A public footpath runs along the west boundary wall which is currently being monitored as there are some old and large yew trees growing alongside the structure, which may cause problems in the future.
Since November 2016 the maintenance of the churchyard has been done regularly by the Probation Service Community Payback team aided every month by a Churchyard Working Party of volunteers. A lunch of soup, bread and cheese is provided by one of the volunteers and is excellent for fellowship and morale. The success of this venture is evident by the praise given by people walking through the area or visiting graves. Dates for the working party can be found in the weekly news sheet, parish website, and on the notice boards.
Currently, we are re-wilding a section of the churchyard. Re-wilding is a process which aims to assist with restoring nature and increase the numbers of pollinators such as bees and butterflies etc. Re-wilding is a well recognised process and is being publicised extensively through horticultural organisations such as the Royal Horticultural Society (RHS).
Further information about this topic can be found if you make your way over to the RHS website. Read more
The value of re-wilding has been echoed in an enlightening article authored by Archdeacon Ian Bishop (with acknowledgement to Katy Purvis). If you would like to learn about this then please feel free to follow this link. Bio Diversity
Although this is primarily a sacred churchyard it is none-the-less still an area of natural beauty and like much of the surrounding Cheshire countryside is a precious resource and is something which we need to protect. According to the Climate Change Committee (UK Government established body) we cannot achieve net zero carbon emissions without rewilding.
Follow the link to understand about the work of the Climate Change Committee Read more
However, this must also be balanced against the backdrop of measurable strategies using sustainable and workable planting schemes. The other thing of course is keeping safety requirements in mind to keep those who use the churchyard regularly, safe from potential injury or harm from dangers such as uneven ground, broken up footpaths, tree branches, or unstable grave stones.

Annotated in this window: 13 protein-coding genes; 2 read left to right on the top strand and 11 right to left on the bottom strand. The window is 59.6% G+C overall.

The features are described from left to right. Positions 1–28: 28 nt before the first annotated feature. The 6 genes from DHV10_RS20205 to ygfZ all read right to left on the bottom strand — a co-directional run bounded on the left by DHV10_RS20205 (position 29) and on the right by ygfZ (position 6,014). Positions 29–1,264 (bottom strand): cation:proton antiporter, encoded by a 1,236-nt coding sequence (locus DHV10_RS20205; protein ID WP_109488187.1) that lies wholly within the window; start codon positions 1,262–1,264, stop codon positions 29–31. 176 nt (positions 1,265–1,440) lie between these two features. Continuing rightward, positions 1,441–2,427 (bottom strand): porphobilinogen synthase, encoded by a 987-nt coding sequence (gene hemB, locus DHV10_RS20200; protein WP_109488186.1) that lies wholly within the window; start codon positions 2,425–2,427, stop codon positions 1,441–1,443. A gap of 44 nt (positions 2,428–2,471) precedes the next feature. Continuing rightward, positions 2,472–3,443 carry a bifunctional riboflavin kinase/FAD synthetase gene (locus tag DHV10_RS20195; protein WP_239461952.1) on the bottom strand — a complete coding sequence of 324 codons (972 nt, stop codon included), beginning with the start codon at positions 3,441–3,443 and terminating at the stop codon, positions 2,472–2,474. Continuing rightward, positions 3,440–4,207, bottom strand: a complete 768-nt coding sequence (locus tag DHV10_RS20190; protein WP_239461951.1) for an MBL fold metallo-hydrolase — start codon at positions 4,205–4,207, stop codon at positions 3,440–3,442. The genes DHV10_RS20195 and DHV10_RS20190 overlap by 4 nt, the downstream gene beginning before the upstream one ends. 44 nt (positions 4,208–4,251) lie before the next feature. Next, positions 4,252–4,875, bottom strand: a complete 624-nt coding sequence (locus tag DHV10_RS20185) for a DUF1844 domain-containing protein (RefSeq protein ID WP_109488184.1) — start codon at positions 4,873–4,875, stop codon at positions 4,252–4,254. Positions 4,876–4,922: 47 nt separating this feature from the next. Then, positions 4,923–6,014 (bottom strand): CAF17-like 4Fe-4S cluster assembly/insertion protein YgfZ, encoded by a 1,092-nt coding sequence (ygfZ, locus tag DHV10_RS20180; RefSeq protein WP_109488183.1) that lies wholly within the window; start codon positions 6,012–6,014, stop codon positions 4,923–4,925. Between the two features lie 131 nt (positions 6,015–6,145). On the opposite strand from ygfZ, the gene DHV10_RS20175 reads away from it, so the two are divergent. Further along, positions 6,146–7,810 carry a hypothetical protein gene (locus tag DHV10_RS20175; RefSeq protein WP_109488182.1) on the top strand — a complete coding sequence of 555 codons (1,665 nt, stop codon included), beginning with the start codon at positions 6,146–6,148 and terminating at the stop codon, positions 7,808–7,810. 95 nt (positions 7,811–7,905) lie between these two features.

St James' Church Christleton has planted two new Hornbeam trees near the vets at Vicars' Cross, Littleton in January 2023. This is to off-set St James' Church carbon footprint for the removal of two trees from the churchyard late last year. It was decided not to plant any new trees in the churchyard due to the problems associated with roots causing footpath movement and damage, and grave disturbance. That is to say we all want lots of trees to help reduce the effects of climate change but as academics and research have rightly pointed out that re-wilding management and practice is also about having the correct balance of tree-life in the right place!
New volunteers are always welcome, no experience necessary. Please contact Mike Lightfoot on 07787421357
We do have the Community Payback people helping us out which is always very welcome. However, due to circumstances beyond our control their availability is irregular. So we could do with some enthusiastic extra pairs of hands. So plese do come along with your own tools if you are able to!
If you or anybody you know would like to volunteer your time during working parties we would be so grateful. Please get in contact with Mike Lightfoot on the number given on this page.
The dates for working parties are available on the noticeboards located around the church. Please also keep an eye on our Whats on page which is our church website calendar.
Working parties are still on-going and are monthly. Keep up-to-date via our blog if you follow the link:St James' Newsletter blog